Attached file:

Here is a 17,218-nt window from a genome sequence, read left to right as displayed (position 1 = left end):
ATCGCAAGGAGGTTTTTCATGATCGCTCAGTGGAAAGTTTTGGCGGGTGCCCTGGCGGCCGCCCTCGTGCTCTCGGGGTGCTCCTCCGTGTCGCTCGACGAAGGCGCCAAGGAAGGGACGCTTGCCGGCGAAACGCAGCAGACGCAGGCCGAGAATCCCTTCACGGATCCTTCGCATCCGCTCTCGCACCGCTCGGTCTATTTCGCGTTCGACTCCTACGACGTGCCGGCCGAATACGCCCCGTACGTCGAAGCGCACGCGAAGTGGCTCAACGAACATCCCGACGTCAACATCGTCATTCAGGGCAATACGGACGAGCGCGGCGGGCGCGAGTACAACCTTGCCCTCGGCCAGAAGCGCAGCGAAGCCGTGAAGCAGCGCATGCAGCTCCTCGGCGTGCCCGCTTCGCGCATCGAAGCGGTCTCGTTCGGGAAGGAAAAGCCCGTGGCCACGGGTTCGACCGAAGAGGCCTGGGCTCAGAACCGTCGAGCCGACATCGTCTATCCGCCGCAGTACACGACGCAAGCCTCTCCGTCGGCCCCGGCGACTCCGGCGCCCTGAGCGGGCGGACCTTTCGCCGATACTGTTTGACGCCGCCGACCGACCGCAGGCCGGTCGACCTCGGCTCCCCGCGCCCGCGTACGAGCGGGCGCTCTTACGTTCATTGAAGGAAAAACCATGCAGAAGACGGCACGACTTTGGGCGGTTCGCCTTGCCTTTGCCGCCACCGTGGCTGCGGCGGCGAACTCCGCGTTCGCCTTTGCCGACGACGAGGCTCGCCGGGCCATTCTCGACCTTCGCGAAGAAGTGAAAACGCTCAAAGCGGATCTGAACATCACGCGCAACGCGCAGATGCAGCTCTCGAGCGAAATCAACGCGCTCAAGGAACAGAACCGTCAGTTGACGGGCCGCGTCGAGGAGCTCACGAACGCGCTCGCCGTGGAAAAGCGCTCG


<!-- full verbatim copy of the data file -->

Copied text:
Here is a 17,218-nt window from a genome sequence, read left to right as displayed (position 1 = left end):
ATCGCAAGGAGGTTTTTCATGATCGCTCAGTGGAAAGTTTTGGCGGGTGCCCTGGCGGCCGCCCTCGTGCTCTCGGGGTGCTCCTCCGTGTCGCTCGACGAAGGCGCCAAGGAAGGGACGCTTGCCGGCGAAACGCAGCAGACGCAGGCCGAGAATCCCTTCACGGATCCTTCGCATCCGCTCTCGCACCGCTCGGTCTATTTCGCGTTCGACTCCTACGACGTGCCGGCCGAATACGCCCCGTACGTCGAAGCGCACGCGAAGTGGCTCAACGAACATCCCGACGTCAACATCGTCATTCAGGGCAATACGGACGAGCGCGGCGGGCGCGAGTACAACCTTGCCCTCGGCCAGAAGCGCAGCGAAGCCGTGAAGCAGCGCATGCAGCTCCTCGGCGTGCCCGCTTCGCGCATCGAAGCGGTCTCGTTCGGGAAGGAAAAGCCCGTGGCCACGGGTTCGACCGAAGAGGCCTGGGCTCAGAACCGTCGAGCCGACATCGTCTATCCGCCGCAGTACACGACGCAAGCCTCTCCGTCGGCCCCGGCGACTCCGGCGCCCTGAGCGGGCGGACCTTTCGCCGATACTGTTTGACGCCGCCGACCGACCGCAGGCCGGTCGACCTCGGCTCCCCGCGCCCGCGTACGAGCGGGCGCTCTTACGTTCATTGAAGGAAAAACCATGCAGAAGACGGCACGACTTTGGGCGGTTCGCCTTGCCTTTGCCGCCACCGTGGCTGCGGCGGCGAACTCCGCGTTCGCCTTTGCCGACGACGAGGCTCGCCGGGCCATTCTCGACCTTCGCGAAGAAGTGAAAACGCTCAAAGCGGATCTGAACATCACGCGCAACGCGCAGATGCAGCTCTCGAGCGAAATCAACGCGCTCAAGGAACAGAACCGTCAGTTGACGGGCCGCGTCGAGGAGCTCACGAACGCGCTCGCCGTGGAAAAGCGCTCG